This year I’ve had the opportunity to learn about CSR from multiple perspectives. Initially somewhat skeptic of the level of impact in this field, I decided to join a Fund that manages investments following Socially Responsible Investing (SRI) criteria. This field of investing is relatively new in several aspects: A) there are relatively few metrics developed to measure success, B) there is limited data showing the historical performance of these funds, and C) there are few industry standards to guide investors to a more educated selection of investments.

To begin, I had preconceived notions about the sort of companies that could be considered ‘responsible’. But it quickly became apparent that shallow considerations of companies that simply state ‘green’ initiatives would not suffice to justify purchasing the stock. The Fund considers that in order for any initiative to be considered relevant, it has to contribute directly to a more robust business. Or in the words of a traditional investor, these changes should “reduce risks for a given level of return”. Our role is to understand how these changes enhance the fundamentals of a business. Exposure to industry professionals allowed me to learn from their best practices as they pitched companies that by hearsay would not immediately stick out as favorable options. Following a more careful due diligence of their business enabled me to understand how they were better positioned than some of their competitors that perhaps spent more marketing resources persuading the public of rather meaningless short-term campaigns.

So far, SRI funds have moved from the passive investing philosophy of negative screening, which focused on excluding companies that engage in businesses related to alcohol, tobacco or weapons. The approach soon became focused on positive selection of companies that displayed positive initiatives that enhance the governance, labor practices, community engagement and environmental sustainability practices of their business. Over time, this approach evolved into more rigorous criteria and currently it has moved towards picking those companies that clearly articulate a strategic and comprehensive “best-in-class” CSR strategy. These businesses are considered to be advancing the entire industry towards better standards.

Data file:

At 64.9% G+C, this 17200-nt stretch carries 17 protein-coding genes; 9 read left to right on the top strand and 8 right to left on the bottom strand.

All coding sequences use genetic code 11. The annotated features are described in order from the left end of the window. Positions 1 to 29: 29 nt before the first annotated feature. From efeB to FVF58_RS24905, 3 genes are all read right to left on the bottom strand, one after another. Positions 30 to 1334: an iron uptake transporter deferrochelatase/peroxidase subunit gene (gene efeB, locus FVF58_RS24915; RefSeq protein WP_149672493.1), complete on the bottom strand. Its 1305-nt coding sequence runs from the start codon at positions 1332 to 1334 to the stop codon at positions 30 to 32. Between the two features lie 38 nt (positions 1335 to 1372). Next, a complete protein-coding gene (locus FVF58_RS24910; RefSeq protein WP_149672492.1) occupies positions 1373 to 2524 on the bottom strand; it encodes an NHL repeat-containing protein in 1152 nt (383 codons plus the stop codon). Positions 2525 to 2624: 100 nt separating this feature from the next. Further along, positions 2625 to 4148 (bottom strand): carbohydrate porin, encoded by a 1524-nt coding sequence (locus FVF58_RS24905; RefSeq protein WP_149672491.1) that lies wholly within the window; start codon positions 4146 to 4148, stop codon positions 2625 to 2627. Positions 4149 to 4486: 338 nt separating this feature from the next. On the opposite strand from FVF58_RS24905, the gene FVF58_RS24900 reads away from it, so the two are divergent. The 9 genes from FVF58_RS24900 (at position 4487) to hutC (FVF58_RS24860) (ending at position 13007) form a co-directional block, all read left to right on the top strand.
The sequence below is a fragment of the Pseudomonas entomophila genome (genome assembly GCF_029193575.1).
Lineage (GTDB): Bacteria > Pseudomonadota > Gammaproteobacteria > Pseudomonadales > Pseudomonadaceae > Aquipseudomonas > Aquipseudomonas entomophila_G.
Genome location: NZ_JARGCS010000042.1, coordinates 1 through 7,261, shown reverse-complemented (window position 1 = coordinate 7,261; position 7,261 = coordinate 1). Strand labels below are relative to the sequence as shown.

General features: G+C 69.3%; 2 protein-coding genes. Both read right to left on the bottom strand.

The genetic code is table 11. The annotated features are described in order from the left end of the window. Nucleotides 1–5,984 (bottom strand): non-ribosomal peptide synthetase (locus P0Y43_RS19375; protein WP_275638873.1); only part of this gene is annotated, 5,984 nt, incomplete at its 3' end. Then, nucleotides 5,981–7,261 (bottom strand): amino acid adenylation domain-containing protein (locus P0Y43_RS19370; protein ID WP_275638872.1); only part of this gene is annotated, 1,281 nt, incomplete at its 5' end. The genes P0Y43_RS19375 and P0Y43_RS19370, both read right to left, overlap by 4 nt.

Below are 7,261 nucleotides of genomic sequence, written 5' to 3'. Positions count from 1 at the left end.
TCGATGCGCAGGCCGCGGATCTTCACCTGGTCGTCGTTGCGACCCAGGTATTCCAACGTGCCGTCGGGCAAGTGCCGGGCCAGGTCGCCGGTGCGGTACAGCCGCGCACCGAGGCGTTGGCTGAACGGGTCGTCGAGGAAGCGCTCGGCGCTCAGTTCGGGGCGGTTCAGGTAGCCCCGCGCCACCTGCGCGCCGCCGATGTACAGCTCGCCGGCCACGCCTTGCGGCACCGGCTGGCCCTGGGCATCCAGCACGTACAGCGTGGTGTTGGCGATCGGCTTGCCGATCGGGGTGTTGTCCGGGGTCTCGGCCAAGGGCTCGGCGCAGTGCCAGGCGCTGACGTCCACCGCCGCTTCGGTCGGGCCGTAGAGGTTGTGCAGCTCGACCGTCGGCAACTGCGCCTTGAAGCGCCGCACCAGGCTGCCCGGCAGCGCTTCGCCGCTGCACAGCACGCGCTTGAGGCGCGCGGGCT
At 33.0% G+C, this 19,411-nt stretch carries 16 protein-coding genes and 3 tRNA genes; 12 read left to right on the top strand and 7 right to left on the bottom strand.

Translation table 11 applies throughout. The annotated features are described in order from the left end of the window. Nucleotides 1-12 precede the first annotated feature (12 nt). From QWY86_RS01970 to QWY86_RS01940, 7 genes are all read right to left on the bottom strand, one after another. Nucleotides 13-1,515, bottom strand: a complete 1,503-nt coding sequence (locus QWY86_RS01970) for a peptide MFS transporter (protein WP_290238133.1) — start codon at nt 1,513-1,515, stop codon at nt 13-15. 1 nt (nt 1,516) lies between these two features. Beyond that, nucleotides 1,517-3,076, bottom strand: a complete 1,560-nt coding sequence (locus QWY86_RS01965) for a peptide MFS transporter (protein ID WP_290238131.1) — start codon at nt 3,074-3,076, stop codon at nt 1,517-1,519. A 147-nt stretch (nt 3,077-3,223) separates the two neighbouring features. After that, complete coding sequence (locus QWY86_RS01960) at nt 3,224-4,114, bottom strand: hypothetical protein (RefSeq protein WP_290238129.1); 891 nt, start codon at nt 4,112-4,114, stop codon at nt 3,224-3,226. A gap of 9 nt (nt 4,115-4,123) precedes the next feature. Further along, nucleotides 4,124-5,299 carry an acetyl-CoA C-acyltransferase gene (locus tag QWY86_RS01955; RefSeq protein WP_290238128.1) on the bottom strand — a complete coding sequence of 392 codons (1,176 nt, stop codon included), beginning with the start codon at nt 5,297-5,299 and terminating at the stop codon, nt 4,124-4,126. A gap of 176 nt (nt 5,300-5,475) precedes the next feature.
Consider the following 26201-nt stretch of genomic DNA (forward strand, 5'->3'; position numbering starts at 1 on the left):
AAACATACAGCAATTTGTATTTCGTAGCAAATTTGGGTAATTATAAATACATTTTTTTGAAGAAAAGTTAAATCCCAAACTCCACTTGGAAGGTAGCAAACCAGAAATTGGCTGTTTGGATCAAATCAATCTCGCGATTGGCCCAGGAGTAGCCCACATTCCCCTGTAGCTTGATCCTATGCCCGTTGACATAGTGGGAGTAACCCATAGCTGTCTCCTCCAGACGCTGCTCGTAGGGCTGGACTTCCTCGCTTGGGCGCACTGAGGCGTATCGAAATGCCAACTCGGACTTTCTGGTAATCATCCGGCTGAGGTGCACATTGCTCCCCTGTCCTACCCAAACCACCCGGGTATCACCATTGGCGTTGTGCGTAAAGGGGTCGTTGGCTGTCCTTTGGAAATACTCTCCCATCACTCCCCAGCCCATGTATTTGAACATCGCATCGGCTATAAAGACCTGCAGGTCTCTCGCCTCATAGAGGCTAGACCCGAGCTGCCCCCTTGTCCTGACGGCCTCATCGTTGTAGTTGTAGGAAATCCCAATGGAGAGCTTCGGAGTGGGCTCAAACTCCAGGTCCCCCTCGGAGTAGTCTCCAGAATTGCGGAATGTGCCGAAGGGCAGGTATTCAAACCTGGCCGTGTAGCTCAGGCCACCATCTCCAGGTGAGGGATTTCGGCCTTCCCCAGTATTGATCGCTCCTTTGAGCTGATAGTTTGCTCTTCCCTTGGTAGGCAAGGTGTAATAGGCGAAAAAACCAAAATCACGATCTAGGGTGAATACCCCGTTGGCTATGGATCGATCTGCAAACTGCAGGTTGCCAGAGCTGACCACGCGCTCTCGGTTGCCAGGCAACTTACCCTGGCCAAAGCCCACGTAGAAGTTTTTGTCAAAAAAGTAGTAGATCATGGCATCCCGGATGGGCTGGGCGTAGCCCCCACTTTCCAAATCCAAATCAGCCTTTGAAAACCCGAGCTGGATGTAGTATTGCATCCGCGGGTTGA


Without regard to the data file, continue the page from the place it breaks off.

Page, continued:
This last approach has enabled two improvements. First, it allows investors to compare direct competitors, which might eventually become an incentive for companies to develop positive changes as a competitive advantage. Second, from a diversification point of view, the approach is helpful as it enables investors to choose companies in industries that may not at first sight be considered ‘responsible’. The “best-in-class” approach enables investors to go beyond industries like alternative energy, into areas more difficult to assess such as chemicals, entertainment or financial services.

To date, our understanding of this space has improved as we keep raising the criteria requirements before including a stock in our portfolio. However we still struggle to determine the term under which we are willing to hold the investment and how this decision is aligned with the overall sustainability of the business. We strive to find the most accurate information publicly available and benchmark investments against relevant indexes. However, there are some areas where the decisions are less clear. For instance, with the duty to deliver returns to the Fund, let’s take a scenario where there are two comparable companies with similar sustainability practices. One is successful communicating its initiatives to the public, whereas the other one still remains relatively undiscovered. Should you invest in the company that is already well known and that will likely be fairly priced already reflecting these benefits? Or should you invest in the relatively undiscovered one because there is room for upside (“alpha”) when the market finally recognizes these initiatives? Furthermore, in the presence of a steep and unexplained stock price decline, how should long-term-minded investors respond? Over time, we hope that with increased transparency and more integrated reporting, financial markets will be able to reward businesses following a better informed decision-making process.

—Carlos Gonzalez

Previous The Morality of CSR, Should Companies Impose Their CSR On Others? Next eBay Green Project